But it introduces those words nearer the heart of the Bill, which will give them a greater degree of force—certainly far greater force than being left in the guidelines per se, where they could easily be overlooked.

Noble Lords will notice, however, that the wording of the amendment has been carefully chosen. The word "for" has been deleted and "sustain" has been substituted for it. The word "sustain" has been chosen because it carries no economic commitment but only a moral one. In no way do we seek—nor indeed would it be proper—for the national parks to be obliged to give economic support. But this new clause gives that authority an obligation. It is not an overriding obligation, but an obligation to work with and sustain local communities within the park and to have regard to their economic and social well-being. What is proposed in no way overrides the clear remit of the authority to manage the parks with the environment as its paramount consideration but it gives that authority a duty of care—a duty to care—for the inhabitants of the park, the

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unpaid custodians, the unpaid wardens, to preserve it and maintain it. Without their co-operation the parks would be virtually unworkable.

This amendment remains subordinate to the main clauses of the Bill. It has the support of the officers of the Association of National Parks and I believe that its general thrust will be acceptable to the Government. I hope the House will find in its favour. I beg to move.

Lord Williams of Elvel: My Lords, I do not think anyone would disagree with the noble Lord, Lord Vinson, that the well-being of local communities in the parks is a matter of concern. But the question posed by this amendment is: what is the role of the national park authorities; and how should that be reflected on the face of the Bill, if indeed it should be reflected on the face of the Bill at all? In other words, should there be a third purpose?

The Bill as drafted strikes the right balance between the statutory purposes of the parks, which are conservation and recreation, and the social and economic responsibilities of the park authorities. The drafting as it stands reflects the recommendation of the Edwards Report and provides the right legal framework for the guidance that may follow which may indeed refer in rather more detail to what the national parks should be doing. It is in that circular that all the constructive recommendations which Edwards made on working in partnership with local communities are best set out in detail. Those should not be on the face of the Bill. To try to insert this kind of detail into the Bill would distract from and would rather muddy the primary legislative framework which describes the vital relationship between park purposes—why the parks are designated at all—and the importance of having regard to the social and economic matters in pursuing those purposes.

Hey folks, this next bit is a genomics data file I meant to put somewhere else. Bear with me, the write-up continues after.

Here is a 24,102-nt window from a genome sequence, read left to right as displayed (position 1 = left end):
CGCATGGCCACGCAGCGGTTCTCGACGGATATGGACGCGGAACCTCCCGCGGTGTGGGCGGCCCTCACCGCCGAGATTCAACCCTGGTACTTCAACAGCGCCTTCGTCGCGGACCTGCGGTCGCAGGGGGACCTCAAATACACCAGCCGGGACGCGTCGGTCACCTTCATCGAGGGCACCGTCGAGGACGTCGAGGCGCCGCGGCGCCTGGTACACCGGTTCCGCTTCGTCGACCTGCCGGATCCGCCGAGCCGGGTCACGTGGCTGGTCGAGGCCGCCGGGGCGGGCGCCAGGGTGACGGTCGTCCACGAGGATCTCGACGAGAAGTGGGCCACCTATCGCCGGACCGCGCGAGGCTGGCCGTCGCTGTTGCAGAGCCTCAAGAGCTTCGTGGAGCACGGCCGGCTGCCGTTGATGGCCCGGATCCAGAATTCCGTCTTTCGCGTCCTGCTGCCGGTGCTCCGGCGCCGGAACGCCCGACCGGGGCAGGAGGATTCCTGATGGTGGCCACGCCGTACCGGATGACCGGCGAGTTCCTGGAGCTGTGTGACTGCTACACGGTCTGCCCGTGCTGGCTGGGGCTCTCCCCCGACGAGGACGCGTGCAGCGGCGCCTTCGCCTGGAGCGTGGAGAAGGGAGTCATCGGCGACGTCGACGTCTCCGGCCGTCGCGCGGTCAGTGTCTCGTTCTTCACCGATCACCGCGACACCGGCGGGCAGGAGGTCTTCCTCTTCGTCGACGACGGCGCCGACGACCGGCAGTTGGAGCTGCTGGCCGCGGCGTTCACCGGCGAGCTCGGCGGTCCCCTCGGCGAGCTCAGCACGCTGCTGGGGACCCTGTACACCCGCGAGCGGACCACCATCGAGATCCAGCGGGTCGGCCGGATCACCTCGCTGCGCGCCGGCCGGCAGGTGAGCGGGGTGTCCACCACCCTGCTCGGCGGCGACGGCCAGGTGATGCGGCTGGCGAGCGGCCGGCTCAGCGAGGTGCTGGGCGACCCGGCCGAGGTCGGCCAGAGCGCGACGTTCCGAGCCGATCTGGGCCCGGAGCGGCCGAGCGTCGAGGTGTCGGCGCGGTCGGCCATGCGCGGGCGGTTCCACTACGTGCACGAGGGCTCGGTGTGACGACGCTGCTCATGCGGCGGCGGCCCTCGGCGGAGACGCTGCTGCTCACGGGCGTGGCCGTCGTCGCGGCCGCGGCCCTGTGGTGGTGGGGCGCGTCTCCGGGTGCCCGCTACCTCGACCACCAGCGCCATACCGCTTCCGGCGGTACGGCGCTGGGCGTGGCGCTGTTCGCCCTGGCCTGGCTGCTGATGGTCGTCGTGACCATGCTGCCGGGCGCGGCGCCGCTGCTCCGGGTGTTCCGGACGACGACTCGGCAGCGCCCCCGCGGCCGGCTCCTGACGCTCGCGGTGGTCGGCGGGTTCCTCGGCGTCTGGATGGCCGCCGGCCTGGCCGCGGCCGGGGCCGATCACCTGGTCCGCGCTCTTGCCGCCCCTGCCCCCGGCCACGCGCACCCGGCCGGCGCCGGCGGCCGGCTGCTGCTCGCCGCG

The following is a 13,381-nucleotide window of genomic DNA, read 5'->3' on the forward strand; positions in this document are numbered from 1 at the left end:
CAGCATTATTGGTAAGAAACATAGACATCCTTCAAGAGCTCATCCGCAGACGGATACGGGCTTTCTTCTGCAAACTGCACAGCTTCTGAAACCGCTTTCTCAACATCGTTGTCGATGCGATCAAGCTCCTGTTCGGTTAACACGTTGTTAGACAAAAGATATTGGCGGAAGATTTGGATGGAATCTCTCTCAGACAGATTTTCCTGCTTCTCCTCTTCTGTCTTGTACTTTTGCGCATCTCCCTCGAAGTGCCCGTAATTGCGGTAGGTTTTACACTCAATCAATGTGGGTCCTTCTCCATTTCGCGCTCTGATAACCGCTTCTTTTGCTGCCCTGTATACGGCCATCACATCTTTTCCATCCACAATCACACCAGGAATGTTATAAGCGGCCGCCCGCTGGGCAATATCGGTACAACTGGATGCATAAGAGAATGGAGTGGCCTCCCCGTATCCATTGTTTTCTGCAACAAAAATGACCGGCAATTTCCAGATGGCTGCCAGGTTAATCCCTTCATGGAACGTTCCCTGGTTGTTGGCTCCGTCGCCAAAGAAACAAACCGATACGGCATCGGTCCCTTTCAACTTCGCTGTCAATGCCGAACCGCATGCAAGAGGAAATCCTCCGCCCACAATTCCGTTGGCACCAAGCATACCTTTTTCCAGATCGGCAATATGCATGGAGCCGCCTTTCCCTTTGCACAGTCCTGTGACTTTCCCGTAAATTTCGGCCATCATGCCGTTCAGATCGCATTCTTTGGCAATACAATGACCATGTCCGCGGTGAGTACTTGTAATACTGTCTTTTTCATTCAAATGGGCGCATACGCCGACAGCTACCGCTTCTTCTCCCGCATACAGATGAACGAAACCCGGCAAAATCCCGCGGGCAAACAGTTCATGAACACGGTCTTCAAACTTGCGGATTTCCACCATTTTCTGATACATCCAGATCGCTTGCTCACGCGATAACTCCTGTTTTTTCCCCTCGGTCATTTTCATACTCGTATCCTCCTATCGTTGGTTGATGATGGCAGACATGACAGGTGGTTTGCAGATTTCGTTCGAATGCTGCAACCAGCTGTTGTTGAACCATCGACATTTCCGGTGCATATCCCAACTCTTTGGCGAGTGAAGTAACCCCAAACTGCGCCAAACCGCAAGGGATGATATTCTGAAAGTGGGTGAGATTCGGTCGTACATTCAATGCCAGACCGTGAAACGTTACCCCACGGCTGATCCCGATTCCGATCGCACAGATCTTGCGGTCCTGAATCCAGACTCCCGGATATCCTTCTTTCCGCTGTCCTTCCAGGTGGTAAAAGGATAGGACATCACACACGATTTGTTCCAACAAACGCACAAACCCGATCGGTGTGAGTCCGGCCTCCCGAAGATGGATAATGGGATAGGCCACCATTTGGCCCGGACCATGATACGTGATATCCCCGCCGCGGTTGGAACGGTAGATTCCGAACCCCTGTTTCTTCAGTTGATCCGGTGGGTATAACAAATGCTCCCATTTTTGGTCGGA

It is our belief that the local communities within the parks are best served by the national park authorities doing what they are empowered to do under the Bill and by the local authorities, which are, after all, representative of local communities, providing the help, sustenance, economic development and so on. The two should not trespass one on the other. The national park authorities should not be burdened with any more than is in the Bill at the moment. Although I understand that the noble Lord's amendment is moved with the purest, best and right motives, I have to say that we shall not be supporting him if he decides to press it to a vote.